Authorities were reluctant to give too much aid. They feared encouraging dependence, and most believed that ex-slave women should work to help support their families. Many slave women who had escaped got relief work in Union-occupied towns and at Union encampments. Many such women worked as cooks and washerwomen. Others did basic custodial work, sewed for the men, or sold them baked goods. With the formation of black regiments, black women found additional opportunities. Women who worked for black regiments could take on more responsibility than black women who worked for white regiments. At the Benton Barracks Hospital in St. Louis, Missouri, for example, black women worked as nurses in the hospital's black ward. Susie King Taylor, officially a regimental laundress for the Thirty-third U.S. Colored Troops, nursed, taught, and even cleaned guns.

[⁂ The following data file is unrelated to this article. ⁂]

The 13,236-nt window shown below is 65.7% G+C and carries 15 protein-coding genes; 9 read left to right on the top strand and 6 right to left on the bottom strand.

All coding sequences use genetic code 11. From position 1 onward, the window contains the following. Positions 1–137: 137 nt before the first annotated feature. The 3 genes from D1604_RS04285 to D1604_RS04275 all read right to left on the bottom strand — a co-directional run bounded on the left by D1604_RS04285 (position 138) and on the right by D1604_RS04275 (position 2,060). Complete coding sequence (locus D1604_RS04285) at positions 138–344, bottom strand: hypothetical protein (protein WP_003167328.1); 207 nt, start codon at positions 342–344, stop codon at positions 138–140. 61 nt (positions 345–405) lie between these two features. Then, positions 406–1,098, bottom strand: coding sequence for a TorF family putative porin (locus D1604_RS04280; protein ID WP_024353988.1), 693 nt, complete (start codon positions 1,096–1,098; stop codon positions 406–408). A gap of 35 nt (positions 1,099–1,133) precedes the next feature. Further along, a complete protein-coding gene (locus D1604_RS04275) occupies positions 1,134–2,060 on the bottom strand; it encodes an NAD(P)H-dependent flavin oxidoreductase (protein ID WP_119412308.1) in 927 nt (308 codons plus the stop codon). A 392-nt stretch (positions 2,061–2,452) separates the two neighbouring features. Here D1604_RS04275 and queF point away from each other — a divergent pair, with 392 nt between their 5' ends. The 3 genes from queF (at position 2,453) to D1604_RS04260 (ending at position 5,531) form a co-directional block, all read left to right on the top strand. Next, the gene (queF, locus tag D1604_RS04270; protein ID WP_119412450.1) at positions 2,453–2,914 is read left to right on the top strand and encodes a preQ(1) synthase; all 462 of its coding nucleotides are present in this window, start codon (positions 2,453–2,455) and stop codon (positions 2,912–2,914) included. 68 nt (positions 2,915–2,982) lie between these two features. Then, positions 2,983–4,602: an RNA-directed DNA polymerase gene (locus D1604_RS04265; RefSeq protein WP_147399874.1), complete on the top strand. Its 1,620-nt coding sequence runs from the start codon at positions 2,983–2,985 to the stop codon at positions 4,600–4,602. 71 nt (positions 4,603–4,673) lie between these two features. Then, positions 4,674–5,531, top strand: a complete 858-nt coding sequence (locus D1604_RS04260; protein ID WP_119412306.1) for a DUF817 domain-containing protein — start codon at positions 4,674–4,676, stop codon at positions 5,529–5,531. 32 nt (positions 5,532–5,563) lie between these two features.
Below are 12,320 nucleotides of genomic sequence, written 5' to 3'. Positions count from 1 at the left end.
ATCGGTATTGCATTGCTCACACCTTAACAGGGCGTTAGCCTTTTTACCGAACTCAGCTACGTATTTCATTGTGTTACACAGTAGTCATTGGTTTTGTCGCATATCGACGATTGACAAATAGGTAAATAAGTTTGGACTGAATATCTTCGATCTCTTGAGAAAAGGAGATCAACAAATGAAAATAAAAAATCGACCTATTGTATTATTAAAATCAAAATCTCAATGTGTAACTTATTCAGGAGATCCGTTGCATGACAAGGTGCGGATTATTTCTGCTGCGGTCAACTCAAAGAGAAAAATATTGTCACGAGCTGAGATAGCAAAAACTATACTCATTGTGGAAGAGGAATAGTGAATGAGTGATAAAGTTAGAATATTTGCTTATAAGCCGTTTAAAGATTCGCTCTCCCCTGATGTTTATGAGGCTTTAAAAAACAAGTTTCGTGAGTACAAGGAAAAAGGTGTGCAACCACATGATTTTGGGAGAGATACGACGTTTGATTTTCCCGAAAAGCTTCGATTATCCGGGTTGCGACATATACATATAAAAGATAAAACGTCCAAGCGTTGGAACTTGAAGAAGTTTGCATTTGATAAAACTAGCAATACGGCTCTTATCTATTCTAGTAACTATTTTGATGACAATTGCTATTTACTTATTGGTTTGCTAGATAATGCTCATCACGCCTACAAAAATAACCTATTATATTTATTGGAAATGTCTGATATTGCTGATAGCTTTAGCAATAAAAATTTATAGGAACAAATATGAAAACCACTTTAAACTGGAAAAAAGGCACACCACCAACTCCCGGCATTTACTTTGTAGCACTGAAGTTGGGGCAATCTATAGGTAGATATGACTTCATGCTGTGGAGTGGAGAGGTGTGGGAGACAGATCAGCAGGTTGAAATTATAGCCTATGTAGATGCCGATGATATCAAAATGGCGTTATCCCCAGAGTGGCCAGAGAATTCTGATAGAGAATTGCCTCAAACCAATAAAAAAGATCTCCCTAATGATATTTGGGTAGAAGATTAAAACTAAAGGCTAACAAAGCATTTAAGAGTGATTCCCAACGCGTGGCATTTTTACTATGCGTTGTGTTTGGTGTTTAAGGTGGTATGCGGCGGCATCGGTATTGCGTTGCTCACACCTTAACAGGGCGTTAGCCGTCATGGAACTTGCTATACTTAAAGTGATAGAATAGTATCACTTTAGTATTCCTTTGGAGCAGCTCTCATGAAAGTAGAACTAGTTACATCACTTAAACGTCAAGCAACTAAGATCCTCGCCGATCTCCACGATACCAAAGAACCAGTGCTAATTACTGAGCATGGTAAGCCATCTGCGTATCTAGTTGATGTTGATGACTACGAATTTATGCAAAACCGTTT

Other ex-slave women worked as field hands on lands confiscated by the federal government. Some of the newly freed began their own businesses, including hotels, groceries, and brothels. Others, responding to the eagerness for education among former slaves of all ages, learned enough to become teachers themselves. The famous Harriet Tubman, who served as a Union spy and nurse at Beaufort, South Carolina, during the war, set up a wash-house where women could learn to wash and gain some independence.